The online magazine on the history and operation of vintage scale model trains in American OO gauge

Thursday, November 13, 2008

The Fleischmann Alco FA

A German toy company with a history dating to 1887, Fleischmann entered the HO gauge model railroad field in 1952.

According to the outline of Fleischmann history in the http://www.fleischmann-ho.nl website, their early HO products were in a scale of 1/82 instead of 1/87. Most notable to us in American OO was this American prototype Alco FA, which is clearly overscale for HO.

The model is of an Alco FA-2. The prototype was introduced in 1950. The first advertisement I located for the Fleischmann version is on the inside rear cover of the September, 1957, issue of Model Railroader, selling for $14.95 ready-to-run. It is all metal; in this advertisement the model is listed as being available for Union Pacific or New Haven, and it was also available for the Santa Fe.

This model has been converted more than once to use in American OO. Thanks to a colleague I was able borrow the stock version of one of these models and also the F-7 (plastic body) that replaced the FA in the Fleischmann product line for comparison. The photos tell most of the story, click on them for larger views.

First, compare a top view of the Fleischmann units with that of a Schorr F-3 and a M. P. Davis E-7. The FA is close to proper width and length for OO. The FA body should be about a foot and a half longer than the F-3. It is not full length for OO, but is certainly closer to the length of the OO model than the HO model.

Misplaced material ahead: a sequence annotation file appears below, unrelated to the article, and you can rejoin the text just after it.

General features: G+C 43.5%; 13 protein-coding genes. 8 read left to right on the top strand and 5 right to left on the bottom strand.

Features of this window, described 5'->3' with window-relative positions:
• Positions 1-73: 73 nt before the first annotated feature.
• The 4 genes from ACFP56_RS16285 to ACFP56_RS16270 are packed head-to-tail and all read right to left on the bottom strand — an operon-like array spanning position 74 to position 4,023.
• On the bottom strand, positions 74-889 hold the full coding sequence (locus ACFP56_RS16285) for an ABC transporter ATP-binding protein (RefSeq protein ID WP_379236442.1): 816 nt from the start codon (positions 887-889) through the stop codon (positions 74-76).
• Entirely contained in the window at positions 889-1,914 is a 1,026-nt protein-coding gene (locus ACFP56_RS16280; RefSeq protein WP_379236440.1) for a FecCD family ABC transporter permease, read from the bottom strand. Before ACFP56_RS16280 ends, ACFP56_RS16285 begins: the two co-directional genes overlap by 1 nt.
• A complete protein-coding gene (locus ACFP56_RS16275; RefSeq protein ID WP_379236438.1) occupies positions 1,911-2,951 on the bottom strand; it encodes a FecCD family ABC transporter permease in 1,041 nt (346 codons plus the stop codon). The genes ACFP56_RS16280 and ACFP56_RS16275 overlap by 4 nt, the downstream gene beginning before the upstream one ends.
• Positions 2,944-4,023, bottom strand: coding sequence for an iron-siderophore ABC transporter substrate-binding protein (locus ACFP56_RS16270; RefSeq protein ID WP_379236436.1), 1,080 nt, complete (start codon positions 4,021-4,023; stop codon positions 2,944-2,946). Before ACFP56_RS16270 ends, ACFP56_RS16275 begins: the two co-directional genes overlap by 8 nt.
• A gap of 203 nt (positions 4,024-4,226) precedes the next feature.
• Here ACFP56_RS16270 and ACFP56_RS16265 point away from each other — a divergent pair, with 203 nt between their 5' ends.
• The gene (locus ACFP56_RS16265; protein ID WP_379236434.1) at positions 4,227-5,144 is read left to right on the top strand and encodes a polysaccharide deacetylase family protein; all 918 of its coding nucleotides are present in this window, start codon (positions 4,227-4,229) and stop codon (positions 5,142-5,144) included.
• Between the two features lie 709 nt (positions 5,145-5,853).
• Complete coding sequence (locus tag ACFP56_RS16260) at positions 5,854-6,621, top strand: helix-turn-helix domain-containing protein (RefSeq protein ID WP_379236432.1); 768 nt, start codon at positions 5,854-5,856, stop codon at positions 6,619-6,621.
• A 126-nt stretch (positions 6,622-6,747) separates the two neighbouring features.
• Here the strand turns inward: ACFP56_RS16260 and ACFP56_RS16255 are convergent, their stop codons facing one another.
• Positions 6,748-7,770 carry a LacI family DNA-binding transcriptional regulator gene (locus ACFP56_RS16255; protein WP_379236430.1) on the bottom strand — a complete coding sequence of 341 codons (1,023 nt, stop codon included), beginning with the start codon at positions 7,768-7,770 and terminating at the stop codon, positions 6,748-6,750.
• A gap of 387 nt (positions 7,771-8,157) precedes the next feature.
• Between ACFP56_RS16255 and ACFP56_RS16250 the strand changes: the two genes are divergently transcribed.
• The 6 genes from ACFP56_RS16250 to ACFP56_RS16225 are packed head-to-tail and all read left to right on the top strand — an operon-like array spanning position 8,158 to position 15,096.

So while the length is close, from the front it is easy to tell that the FA is short, HO height instead of OO. But it is again wide enough to pass for OO, if just a little narrow.

Finally, in profile below, we can see yet again that the model is a handsome one, overall about half way between HO and OO and in reality something close to 1/82 scale. This unit in good shape is a very collectible HO item, so I will be on the lookout for a junker. My thought is that the body rebuild would need to include a new pilot and also an extension on the bottom of the sides. Looks like an interesting project, I do like early Alco diesels.

UPDATE: My colleague (thank you Bob O.) pointed out a couple more points very worth mention. First, "I’ve seen models on Ebay that have been custom-painted for other railroads (e.g., New York Central), but the only factory paint jobs are UP, NH, and ATSF. Curiously, no matter which railroad is modeled, the engines always have the same road number: the powered unit is always 1341 and the dummy 1342, which are the Fleischmann item numbers." He clarified that the FA was always in metal and the F-7 that replaced it was always plastic (and sold for less). Finally, there are passenger cars that look to match the scaling of the Fleischmann FA that I will investigate further. "The Tri-Ang American-prototype streamliners are all just a little too wide and a little too tall to be standard American HO (1:87). I’m not sure that they are 1:82, but I suspect that they are because they look “right” behind the Fleischmann FA. Fleischmann’s own metal passenger cars (UP and NH) seem to be 1:87, but since they are European prototypes, I can’t be sure that they are not just low-profile 1:82 cars. The plastic Hi-Level cars that Fleischmann sold to accompany the Santa Fe engine are 1:87—at least they look right with 1:87 engines and a little undersized with the 1:82 Alco FA."

UPDATE II. This photo includes the passenger cars that were companion pieces to the three versions of this locomotive. The ATSF version is in plastic and is clearly HO. The NH and UP cars are rather curious looking to the modern model railroader as they are I believe 1:82 scale versions of European prototype cars but painted for American prototypes. They are in metal and in size match similar American cars in HO as the prototypes would have been smaller cars.

UPDATE III. I converted two of these models to OO operation, seen in this article.

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